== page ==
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Managing Changes in Construction Projects
The report is based on a three-year research project (2001-2004) funded by the Engineering and Physical Sciences Research Council (EPSRC) under its System Integration programme.
Written and compiled by the research team:
University of the West of England, Bristol
Professor Ming Sun
University of Salford
Dr Martin Sexton Professor Ghassan Aouad Andrew Fleming Sepani Senaratne
University of Loughborough
Professor Chimay Anumba Professor Paul Chung Dr Ashraf El-Hamalawi Dr Ibrahim Motawa Mei Lin Yeoh
Kier Construction Ballast Plc WS Atkins BIW Infomatrix Six Continents
Executive Summary.................................................................3 1 2 3 Introduction .................................................................4 Aim of Research...........................................................6 Changes in Construction Projects ...............................7 3.1 3.2 3.3 4 Types of change...............................................7 Causes of change.............................................7 Effects of change.............................................8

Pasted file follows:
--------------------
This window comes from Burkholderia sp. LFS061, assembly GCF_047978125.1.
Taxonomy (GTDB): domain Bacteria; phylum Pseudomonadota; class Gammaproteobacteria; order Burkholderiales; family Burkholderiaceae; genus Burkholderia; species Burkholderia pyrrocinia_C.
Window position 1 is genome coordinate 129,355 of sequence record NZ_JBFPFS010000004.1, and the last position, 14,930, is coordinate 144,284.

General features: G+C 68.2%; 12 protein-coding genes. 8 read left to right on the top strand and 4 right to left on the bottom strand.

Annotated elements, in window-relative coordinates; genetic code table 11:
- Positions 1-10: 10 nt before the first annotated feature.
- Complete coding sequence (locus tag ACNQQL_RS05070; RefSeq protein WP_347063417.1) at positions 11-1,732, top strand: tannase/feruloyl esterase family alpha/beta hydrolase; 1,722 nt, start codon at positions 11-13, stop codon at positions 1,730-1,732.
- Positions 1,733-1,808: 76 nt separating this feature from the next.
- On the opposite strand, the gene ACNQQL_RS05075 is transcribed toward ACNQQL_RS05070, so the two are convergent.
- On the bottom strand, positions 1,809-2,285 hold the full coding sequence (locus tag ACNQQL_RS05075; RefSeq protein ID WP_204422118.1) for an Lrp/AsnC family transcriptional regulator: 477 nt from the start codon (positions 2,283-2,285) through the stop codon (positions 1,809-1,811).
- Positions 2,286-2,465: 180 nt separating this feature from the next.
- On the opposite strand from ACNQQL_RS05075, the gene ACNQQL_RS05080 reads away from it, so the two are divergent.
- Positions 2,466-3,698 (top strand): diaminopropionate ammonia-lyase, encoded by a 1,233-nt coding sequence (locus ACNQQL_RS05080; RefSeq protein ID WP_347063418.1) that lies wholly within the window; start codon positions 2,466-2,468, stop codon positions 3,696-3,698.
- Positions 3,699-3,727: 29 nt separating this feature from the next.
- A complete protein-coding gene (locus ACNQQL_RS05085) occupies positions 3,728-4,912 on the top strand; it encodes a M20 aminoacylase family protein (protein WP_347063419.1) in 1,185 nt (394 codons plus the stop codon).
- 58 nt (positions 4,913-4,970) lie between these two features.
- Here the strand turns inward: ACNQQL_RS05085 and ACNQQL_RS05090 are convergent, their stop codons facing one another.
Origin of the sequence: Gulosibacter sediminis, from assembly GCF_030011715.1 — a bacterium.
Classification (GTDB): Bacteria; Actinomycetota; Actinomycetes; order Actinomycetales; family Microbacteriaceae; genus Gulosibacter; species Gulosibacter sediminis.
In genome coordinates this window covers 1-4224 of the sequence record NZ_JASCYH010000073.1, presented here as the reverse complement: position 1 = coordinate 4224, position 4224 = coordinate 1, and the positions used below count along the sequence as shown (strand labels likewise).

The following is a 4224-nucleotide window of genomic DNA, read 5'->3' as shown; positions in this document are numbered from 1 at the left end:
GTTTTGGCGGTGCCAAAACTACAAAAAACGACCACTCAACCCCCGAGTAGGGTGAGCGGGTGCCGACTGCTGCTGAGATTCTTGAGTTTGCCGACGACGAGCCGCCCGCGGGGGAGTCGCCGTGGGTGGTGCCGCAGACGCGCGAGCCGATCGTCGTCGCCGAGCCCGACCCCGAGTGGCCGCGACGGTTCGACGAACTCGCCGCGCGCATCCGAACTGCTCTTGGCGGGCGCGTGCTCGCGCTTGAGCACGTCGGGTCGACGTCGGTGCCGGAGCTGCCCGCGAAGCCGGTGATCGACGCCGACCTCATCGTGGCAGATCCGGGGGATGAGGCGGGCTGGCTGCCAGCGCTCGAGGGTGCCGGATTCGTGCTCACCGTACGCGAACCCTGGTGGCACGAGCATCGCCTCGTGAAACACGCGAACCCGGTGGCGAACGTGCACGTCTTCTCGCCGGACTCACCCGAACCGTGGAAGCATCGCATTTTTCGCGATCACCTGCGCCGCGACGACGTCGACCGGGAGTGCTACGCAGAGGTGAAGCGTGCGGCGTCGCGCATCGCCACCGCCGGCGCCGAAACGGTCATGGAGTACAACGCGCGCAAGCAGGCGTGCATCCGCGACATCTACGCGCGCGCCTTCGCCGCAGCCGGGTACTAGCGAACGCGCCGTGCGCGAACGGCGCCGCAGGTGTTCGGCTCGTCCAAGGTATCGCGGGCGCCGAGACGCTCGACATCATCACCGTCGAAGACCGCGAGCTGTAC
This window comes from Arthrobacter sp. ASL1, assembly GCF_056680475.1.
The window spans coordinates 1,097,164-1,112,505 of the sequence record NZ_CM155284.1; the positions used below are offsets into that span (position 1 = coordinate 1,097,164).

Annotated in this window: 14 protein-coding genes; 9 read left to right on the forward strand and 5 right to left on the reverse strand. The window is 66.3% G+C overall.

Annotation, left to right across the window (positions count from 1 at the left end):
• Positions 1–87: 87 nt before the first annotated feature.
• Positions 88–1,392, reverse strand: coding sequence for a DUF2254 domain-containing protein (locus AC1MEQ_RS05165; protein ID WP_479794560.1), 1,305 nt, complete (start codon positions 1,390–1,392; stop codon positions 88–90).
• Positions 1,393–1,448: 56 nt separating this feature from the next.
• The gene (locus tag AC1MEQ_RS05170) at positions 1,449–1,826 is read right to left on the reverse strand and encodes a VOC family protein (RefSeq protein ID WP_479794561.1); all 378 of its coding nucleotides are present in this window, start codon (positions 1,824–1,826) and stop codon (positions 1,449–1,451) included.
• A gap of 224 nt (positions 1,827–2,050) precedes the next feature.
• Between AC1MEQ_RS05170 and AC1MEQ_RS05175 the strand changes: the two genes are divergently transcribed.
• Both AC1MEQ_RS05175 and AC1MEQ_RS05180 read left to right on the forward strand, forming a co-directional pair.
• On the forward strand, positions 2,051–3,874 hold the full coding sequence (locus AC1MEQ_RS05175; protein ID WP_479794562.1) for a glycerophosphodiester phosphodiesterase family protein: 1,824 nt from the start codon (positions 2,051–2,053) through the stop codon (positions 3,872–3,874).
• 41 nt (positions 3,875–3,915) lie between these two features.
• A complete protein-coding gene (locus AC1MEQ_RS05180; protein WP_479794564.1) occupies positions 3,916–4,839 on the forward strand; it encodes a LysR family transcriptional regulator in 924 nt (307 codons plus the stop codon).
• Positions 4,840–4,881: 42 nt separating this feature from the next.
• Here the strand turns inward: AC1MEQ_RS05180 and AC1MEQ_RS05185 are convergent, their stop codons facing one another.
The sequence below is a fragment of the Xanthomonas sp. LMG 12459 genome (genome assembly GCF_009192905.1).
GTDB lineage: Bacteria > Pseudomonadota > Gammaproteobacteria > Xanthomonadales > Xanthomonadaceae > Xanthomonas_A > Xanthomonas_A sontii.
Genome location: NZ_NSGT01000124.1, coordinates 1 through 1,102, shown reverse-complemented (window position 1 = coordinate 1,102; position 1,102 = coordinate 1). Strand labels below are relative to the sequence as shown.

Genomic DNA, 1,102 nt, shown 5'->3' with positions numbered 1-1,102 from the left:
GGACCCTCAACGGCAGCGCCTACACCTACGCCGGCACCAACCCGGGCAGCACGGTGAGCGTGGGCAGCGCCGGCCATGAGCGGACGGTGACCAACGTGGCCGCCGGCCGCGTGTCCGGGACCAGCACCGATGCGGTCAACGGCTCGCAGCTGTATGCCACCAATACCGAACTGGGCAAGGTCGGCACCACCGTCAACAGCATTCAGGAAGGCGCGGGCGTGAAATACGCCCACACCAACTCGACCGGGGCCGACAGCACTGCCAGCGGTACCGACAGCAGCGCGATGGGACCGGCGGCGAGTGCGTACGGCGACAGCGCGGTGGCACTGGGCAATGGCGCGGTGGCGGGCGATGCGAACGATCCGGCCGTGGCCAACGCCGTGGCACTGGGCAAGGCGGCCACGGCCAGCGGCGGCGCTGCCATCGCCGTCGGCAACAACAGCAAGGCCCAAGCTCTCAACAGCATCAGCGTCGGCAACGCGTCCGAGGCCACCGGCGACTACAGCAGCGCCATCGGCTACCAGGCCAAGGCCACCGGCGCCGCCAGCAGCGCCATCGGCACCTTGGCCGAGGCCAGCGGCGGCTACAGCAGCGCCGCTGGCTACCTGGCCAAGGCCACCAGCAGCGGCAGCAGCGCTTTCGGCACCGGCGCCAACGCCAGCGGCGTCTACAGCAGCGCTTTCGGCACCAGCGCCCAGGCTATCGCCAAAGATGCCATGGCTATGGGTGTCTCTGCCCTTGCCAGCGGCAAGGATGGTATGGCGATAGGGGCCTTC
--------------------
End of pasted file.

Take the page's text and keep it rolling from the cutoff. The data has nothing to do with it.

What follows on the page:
Change Management Process ....................................9 4.1 4.2 4.3 4.4 Start Up ............................................................9 Identify and Evaluate ......................................9 Approval ..........................................................9 Implement and Review ...................................9
MCD Change Management Toolkit..........................11 5.1 5.2 Knowledge component ................................11 Support component ......................................11
6 7 8 9 10
Change Dependency Framework .............................12 Change Prediction Tool.............................................13 Workflow Tool ...........................................................15 Knowledge Management Guide ..............................18 Conclusions ................................................................19
The practice of the construction industry is project-based. The basic unit of work is individual projects, which may vary in size, length and complexity. However, some features are common to all construction projects. Project change is one of these common features. During a construction project many decisions have to be made based on incomplete information, assumptions and personal experience of the construction professionals. Changes and adjustments at a later stage are inevitable. Managing change effectively is crucial to the success of a project. If changes are not managed appropriately, they can cause project delays and overspending.